Commons Conversation Series: Winter 2021

Commons Conversations provide space and time for Evergreen faculty and staff to discuss issues of teaching and learning, share resources, and build community.

Building Successful Online Learning Communities

January 13, 2021 | 1-1:50 PM
Join us for a conversation to share how you are building your virtual learning communities. Share practices and tools with colleagues and learn how colleagues are creating community. 

Our Emotional Labor

January 27, 2021 | 1-1:50 PM 
Join us for a follow-up to last quarter's conversation about the emotional labor that comes from building caring relationships with students. We will share our stories, swap strategies, and think collectively about how we can better support this important aspect of our work.    
RSVP for the Commons Conversation Series

Washington Center Collaborative Series: Winter 2021

Each month, the Washington Center Collaborative host monthly conversations that provide a space for you to engage with fellow higher education scholars, practitioners and administrators on  topics relevant to our collective work supporting student success.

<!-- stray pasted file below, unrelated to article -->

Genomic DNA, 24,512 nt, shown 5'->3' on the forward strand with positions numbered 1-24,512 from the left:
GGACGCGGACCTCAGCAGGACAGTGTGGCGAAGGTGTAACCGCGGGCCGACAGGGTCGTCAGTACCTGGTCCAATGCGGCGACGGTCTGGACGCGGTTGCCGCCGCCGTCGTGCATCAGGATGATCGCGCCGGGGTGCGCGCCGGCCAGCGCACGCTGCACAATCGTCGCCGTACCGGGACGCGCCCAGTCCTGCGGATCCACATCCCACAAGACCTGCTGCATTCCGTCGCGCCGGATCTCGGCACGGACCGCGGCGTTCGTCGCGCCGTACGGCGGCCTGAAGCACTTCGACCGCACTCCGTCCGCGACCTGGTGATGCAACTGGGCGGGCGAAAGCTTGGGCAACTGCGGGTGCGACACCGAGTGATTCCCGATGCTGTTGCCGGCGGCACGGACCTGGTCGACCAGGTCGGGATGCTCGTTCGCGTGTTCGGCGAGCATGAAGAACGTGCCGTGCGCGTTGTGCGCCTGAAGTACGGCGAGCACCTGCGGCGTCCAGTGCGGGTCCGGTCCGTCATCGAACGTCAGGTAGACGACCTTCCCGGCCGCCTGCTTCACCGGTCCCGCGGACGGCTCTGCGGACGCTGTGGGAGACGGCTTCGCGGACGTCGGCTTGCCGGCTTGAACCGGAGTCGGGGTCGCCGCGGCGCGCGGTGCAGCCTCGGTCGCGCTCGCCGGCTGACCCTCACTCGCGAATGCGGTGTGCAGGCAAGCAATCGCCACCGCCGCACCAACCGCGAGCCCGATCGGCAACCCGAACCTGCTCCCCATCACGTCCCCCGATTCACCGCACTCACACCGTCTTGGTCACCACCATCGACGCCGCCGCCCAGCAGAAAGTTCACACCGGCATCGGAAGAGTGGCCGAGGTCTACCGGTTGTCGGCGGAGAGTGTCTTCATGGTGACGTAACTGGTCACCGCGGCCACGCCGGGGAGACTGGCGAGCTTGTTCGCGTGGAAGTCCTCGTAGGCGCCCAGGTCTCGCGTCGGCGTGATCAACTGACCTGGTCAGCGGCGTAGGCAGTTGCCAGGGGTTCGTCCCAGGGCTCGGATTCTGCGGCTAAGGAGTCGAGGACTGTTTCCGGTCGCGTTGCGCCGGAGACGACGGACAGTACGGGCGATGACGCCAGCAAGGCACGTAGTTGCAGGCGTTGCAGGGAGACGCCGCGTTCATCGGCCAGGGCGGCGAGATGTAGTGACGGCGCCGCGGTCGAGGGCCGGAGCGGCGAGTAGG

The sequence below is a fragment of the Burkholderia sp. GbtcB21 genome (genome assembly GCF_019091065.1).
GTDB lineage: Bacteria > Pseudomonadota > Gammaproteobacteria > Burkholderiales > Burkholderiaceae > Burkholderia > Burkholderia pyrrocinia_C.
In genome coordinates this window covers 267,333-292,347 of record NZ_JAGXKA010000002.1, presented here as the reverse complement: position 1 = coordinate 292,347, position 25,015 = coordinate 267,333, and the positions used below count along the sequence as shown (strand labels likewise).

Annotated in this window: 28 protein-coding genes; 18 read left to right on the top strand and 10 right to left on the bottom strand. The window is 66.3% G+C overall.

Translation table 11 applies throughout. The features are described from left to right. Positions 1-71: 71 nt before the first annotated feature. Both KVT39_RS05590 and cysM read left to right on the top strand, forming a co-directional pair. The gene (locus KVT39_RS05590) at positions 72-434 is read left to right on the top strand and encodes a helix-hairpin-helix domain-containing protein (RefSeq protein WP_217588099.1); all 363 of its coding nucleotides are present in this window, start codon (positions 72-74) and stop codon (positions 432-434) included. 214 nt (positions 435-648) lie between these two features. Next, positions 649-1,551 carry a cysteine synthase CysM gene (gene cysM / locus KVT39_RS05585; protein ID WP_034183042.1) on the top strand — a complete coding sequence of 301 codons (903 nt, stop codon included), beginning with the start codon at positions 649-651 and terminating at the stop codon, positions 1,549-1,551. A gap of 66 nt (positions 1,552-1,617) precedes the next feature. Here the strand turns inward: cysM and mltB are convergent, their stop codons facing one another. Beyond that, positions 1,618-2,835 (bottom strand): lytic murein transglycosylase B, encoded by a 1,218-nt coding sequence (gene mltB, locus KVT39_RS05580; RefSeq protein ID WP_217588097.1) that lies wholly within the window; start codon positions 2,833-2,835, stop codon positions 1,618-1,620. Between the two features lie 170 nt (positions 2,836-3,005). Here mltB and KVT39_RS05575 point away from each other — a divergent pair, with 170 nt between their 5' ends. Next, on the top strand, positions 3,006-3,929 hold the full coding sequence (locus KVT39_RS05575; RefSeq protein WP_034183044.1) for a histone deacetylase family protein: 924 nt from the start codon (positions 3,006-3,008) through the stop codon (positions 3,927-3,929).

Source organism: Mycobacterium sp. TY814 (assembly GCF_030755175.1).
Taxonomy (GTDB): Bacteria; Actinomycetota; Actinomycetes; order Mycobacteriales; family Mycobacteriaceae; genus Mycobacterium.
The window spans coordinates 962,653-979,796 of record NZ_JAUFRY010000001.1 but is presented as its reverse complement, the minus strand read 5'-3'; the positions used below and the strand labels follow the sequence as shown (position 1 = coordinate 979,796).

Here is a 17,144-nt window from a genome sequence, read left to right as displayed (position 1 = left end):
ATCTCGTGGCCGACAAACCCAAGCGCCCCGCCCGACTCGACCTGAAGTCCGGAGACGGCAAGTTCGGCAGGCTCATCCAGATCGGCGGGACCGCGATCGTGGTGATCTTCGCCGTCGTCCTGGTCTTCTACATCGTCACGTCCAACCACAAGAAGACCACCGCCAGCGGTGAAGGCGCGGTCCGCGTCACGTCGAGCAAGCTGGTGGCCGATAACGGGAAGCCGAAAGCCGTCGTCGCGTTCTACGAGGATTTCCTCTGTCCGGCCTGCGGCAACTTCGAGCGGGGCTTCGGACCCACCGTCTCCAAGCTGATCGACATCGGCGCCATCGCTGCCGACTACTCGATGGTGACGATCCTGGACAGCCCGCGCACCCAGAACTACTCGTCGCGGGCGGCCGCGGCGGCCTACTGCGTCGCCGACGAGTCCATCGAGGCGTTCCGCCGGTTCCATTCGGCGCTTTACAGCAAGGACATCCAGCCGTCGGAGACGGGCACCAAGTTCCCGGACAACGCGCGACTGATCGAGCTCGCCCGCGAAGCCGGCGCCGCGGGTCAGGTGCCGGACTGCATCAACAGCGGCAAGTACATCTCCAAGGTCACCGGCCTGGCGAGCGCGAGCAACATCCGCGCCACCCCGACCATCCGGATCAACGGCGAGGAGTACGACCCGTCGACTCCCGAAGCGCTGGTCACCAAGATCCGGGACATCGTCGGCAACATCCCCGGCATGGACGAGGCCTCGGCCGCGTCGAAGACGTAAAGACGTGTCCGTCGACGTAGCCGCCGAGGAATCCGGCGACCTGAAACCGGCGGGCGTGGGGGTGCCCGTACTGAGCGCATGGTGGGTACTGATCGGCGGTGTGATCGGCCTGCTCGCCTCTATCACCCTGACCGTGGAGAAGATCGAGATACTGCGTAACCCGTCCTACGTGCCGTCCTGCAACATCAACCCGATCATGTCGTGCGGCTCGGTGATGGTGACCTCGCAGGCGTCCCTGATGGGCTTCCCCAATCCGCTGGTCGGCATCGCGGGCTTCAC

Opportunities that Trauma Affords: Trauma-Impacted People as Assets in Communities

Tara Hardy, Writing and Trauma faculty
DATE: Tuesday, January 26
TIME: 11:00 pm PST | 12:00 pm MST | 1:00 pm CST | 2:00 pm EST (1.5 hour session)
LOCATION: RSVP for Zoom link
Explore the uses and benefits of trauma-impact showing up in our work with students. We will collectively investigate opportunities that arise from the impact of trauma being expected and accounted for in our learning communities.  

Post Covid19: What to do when the plan keeps changing?

Dr. Jeannette Smith, Interim Associate Dean of Student Affairs & Engagement
Julia Metzker, Director of the Washington Center for Improving Undergraduate Education
DATE: Friday, February 26
TIME: 11:00 pm PST | 12:00 pm MST | 1:00 pm CST | 2:00 pm EST (1.5 hour session)
LOCATION: RSVP for Zoom link